Nubani admits that Takaful doesn’t completely eliminate uncertainty, but he maintains that it’s the intention of the policyholder in Takaful to contribute money to the pool as a donation that is most important.
“The intention becomes an important designation,” Nubani said.
But Muzammil Siddiqi, chairman of the Fiqh Council of North America, an organization that helps to educate and advise its members on matters related to Islamic law, disputes the need for Takaful as an alternative to conventional insurance.
“[Conventional insurance] is a cooperative type of venture, where people are paying money so they can be safe and secure,” Siddiqi said. “It’s like if somebody pays to hire a guard.”
Siddiqi points out that the intention to “donate” could apply to conventional insurance as well, and doesn’t need to be restricted to Takaful.
As for using Takaful as a way to avoid gambling or speculation, experts are also divided.
“Conventional insurance is based on speculation in the sense that you’re speculating how long a person may live or whether or not your home will be damaged,” said Hunt-Ahmed. She sees Takaful insurance as a way of managing risk without the troubling aspects of speculation.
However, Siddiqi sees little difference between the two. “I do not believe [conventional insurance] is gambling because the purpose of gambling is to hope that you’ll win,” he said. “The person who gets insurance is doing it to avoid risk.”
The point that’s least in dispute is that conventional insurance companies invest policyholder premiums in interest-bearing assets, something that is strictly forbidden for Muslims.
It is for this reason that Takaful companies must not invest their policyholder contributions in banks and other companies that earn profits through interest. They may invest in real estate, stocks of companies that don’t deal with interest and other non-interest investments.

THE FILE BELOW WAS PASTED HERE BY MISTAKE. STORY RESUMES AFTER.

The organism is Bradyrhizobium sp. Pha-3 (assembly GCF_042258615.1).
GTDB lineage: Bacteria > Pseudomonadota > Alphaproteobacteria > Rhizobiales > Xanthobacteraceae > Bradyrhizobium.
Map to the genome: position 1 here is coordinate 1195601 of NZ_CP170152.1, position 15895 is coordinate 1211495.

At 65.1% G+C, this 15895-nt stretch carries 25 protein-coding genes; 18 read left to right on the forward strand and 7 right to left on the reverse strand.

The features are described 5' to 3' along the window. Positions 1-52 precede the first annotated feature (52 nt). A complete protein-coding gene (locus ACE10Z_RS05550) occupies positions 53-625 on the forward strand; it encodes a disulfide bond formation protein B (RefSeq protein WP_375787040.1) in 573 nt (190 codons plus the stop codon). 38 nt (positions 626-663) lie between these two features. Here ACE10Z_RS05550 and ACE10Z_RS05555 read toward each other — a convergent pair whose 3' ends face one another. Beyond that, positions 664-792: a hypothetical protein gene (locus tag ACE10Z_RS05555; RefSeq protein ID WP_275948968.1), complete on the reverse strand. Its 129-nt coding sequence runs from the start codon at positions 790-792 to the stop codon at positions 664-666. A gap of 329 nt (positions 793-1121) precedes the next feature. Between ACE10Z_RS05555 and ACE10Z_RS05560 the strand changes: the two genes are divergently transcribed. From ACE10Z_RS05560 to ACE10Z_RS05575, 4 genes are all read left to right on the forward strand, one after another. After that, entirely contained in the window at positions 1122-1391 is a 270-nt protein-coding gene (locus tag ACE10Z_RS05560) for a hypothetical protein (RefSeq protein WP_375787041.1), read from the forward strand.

Another potential hurdle for Takaful is that it operates for the most part outside the reach of state insurance regulators. AIG’s underwriter, Lexington Insurance Co., is a surplus lines insurer, which means it is only regulated in its headquarters state.
“Surplus lines are free of rate and free of form,” said Rich Dunlap, assistant executive director of Surplus Lines Association of Illinois, meaning that a surplus line company can charge whatever it wants, free of review by the state insurance department.
It is for this reason that the National Association of Insurance Commissioners warns consumers to be careful before purchasing such policies. “[We] strongly recommend that you thoroughly investigate such plans before joining,” said a spokesman for the NAIC.
Still, Takaful’s success in other countries, combined with the success of Islamic banking, which reached $729 billion in global assets in 2007, a 37 percent increase from 2006, has raised hopes for similar success with Takaful insurance.
“The American Muslim population has grown and so has the demand for Shariah-compliant products,” Nubani said.
But the success of Takaful insurance in America may hinge less on business, and more on the outcome of the religious debate.
If a pronouncement is made against Takaful insurance by an influential Islamic cleric or organization, many potential customers could be deterred.
The Fiqh Council of North America’s Siddiqi sees the difference of opinion as a difference between literal and objective interpretation of Islamic law. “The objective interpretation is to look out for people’s well-being,” he said.